Toronto Singer/Songwriter Jack Marks discusses Bob Dylan

Mike Sauve:   Your act usually contains several Bob Dylan songs.  At your most engaged you deliver lyrics with a hostile immediacy that may seem familiar to some Dylan fans.  You have a song called Good As I’ve Been To You which is also the title of a 1992 Dylan album of traditional songs.  You have another original song that sounds a lot like Leopard-Skin-Pillbox Hat.  It seems like Dylan is, if not front-and-centre, then at least prominent in what you’re putting across, discuss:

Jack Marks:   Let me start by saying certainly I am a Dylan fan but by no means would I consider myself a Dylan scholar. I remember hearing Masters of War when I was like 15 and thinking how great it was someone could get that much feeling across with just a guitar and some singing – which was all I really had at the time. It also struck me that the character of ones voice could be as or more important than the quality. Not that I consider Dylan’s voice to be of poor quality but there are those who do and who did. What struck me with Dylan was that his poetry was at the forefront of the song where as in many other forms of popular music the rhythm and the melody were at the forefront. As a kid who was interested in writing and that didn’t think too much of his own voice, Dylan seemed like a perfect place to start.

I wouldn’t say that my act contains a bunch of Dylan songs for any particular reason other than that I enjoy playing them and I can remember the words. Any band that is starting out needs material and so when I first was forming a band I would just play the songs I knew the words to. Often songs I had learned for the purpose of busking or otherwise – because I liked the chord structure or the melody or the words. If I play a Dylan song or a Roger Miller song or a John Prine song or a Leonard Cohen song it is usually just because it is one that stuck with me along the way. In saying that, it makes sense to assume that many of the covers I do have influenced my own writing in some way. I’m sure there are many things that I have borrowed that I may not even be conscious of having done so just because all the songs I’ve ever heard are swimming around in my subconscious somewhere. I became aware of that a long time ago.

One of the roadblocks all artist’s face I guess is the feeling that what they are producing isn’t original enough. One of the things that really got me about Dylan particularly was the fact that he was taking a lot of existing chord structures and melodies and re-working them to create new songs. In the same way that Dylan borrowed melodies from an old slave ballad like No More Auction Block for Blowin’ in the Wind and a traditional song like Lord Randall for A Hard Rain’s A-Gonna Fall I began to consider borrowing from Dylan, or anyone else for that matter, as simply carrying on a tradition that they had already started.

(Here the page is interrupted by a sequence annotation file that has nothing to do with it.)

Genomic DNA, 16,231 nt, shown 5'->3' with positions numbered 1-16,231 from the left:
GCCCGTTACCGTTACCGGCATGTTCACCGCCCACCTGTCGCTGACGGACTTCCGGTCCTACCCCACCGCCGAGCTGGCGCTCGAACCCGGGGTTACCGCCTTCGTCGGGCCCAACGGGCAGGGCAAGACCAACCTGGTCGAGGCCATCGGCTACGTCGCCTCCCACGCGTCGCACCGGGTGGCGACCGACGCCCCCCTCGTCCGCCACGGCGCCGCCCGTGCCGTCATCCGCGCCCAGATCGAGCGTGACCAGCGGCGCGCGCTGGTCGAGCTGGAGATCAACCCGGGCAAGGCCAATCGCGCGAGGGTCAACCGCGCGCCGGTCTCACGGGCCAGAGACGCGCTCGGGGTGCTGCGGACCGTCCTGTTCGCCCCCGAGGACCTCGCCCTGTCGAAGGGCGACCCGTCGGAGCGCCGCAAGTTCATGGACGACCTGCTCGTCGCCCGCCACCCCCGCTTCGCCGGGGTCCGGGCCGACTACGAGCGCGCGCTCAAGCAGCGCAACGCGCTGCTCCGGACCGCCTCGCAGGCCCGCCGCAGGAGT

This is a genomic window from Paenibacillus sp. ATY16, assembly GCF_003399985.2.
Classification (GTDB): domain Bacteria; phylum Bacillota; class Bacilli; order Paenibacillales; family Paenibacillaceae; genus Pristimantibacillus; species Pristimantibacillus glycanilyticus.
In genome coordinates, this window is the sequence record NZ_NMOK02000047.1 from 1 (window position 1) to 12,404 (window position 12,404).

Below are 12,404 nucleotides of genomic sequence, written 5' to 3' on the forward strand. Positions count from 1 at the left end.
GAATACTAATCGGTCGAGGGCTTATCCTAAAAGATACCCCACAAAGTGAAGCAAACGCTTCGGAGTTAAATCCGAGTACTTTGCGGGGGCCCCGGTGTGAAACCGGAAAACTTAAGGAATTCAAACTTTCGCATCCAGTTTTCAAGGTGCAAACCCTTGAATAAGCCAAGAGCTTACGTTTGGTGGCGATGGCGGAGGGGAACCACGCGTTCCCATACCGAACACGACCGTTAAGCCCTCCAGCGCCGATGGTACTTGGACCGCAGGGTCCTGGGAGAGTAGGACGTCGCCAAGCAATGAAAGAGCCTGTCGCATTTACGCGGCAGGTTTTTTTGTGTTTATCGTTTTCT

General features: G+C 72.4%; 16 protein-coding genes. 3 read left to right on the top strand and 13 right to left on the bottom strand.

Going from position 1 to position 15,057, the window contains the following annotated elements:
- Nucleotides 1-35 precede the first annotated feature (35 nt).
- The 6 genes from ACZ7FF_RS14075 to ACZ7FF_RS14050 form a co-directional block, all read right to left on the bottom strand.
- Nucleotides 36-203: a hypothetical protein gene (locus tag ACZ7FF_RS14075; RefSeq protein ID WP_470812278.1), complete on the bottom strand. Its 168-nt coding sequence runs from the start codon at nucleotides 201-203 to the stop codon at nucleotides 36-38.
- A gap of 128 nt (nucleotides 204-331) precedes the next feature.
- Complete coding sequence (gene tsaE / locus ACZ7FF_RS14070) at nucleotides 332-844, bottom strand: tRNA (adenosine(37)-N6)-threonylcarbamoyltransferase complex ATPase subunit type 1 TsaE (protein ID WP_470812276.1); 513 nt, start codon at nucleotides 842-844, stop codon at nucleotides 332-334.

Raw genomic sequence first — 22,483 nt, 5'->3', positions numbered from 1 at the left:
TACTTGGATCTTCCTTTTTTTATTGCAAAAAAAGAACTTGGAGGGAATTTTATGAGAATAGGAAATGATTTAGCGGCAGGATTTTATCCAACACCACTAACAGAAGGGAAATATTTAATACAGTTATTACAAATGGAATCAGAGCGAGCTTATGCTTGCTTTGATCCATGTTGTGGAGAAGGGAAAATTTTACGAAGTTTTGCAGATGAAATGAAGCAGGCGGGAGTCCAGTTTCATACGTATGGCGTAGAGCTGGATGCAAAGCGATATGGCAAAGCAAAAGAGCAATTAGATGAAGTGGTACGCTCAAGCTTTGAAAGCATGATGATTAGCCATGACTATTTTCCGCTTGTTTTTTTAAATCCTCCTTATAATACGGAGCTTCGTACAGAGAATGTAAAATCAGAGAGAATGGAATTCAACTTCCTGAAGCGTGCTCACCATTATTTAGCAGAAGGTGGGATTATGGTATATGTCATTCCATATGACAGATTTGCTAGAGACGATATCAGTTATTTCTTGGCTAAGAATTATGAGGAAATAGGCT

One of the first Dylan songs I learned was Song to Woody. I loved the song immediately for the way it celebrated being a travelling musician and how it, in essence, was Dylan’s way of thanking Woody for inspiring him to carry on the tradition Woody had already started. When I soon after discovered that Dylan had borrowed the line “come with the dust and are gone with the wind” from Guthrie – for the song he had written for him – and that he’d borrowed the melody from Guthrie’s own 1913 Massacre I was blown away. It changed the way I thought about songwriting entirely. I became less focused on the idea of creating something that was unequivocally original and began to see song writing as a craft that like any other skill had rules and structures to learn. Rules are often broken in the pursuit of art but it is always helpful to know what the rules are before you set about tearing them down.

Dylan, of course did a lot of groundbreaking in terms of what a song could be, how long a song could be and the content of the lyrics etc. but he also wrote in standard structures. I usually think of this structure – verse / chorus / verse / chorus / bridge / verse / chorus – as the most common structure in popular music (I’m sure others may argue differently, but that is at least my perception). As a form, it isn’t a bad place to start if you have an idea for a song and just want to see if it will go somewhere. Say that doesn’t work, though. Maybe it just doesn’t feel right – it feels stale and used up. You could try a structure that doesn’t have a conventional chorus or verse or bridge at all. Dylan uses forms like this all the time. Instead of having a chorus these songs often have a tag line attached to the end of the verse that creates the poetic refrain eliminating the need for a chorus at all. See Shelter from the Storm and Tangled up in Blue. I always loved Ballad of a Thin Man because it is essentially a song written in this structure and then out of nowhere comes a bridge to keep you hooked for the back half of the song. Visions of Johanna is beautiful in the way the tag line is modified each time revealing the visions’ varied effects. When you hear songs structured like that nowadays I imagine most people associate it with Dylan because he was such a master at it. Of course it was a structure that he’d learned from traditional songs – but try writing a song like that and see if people won’t compare you to Dylan these days.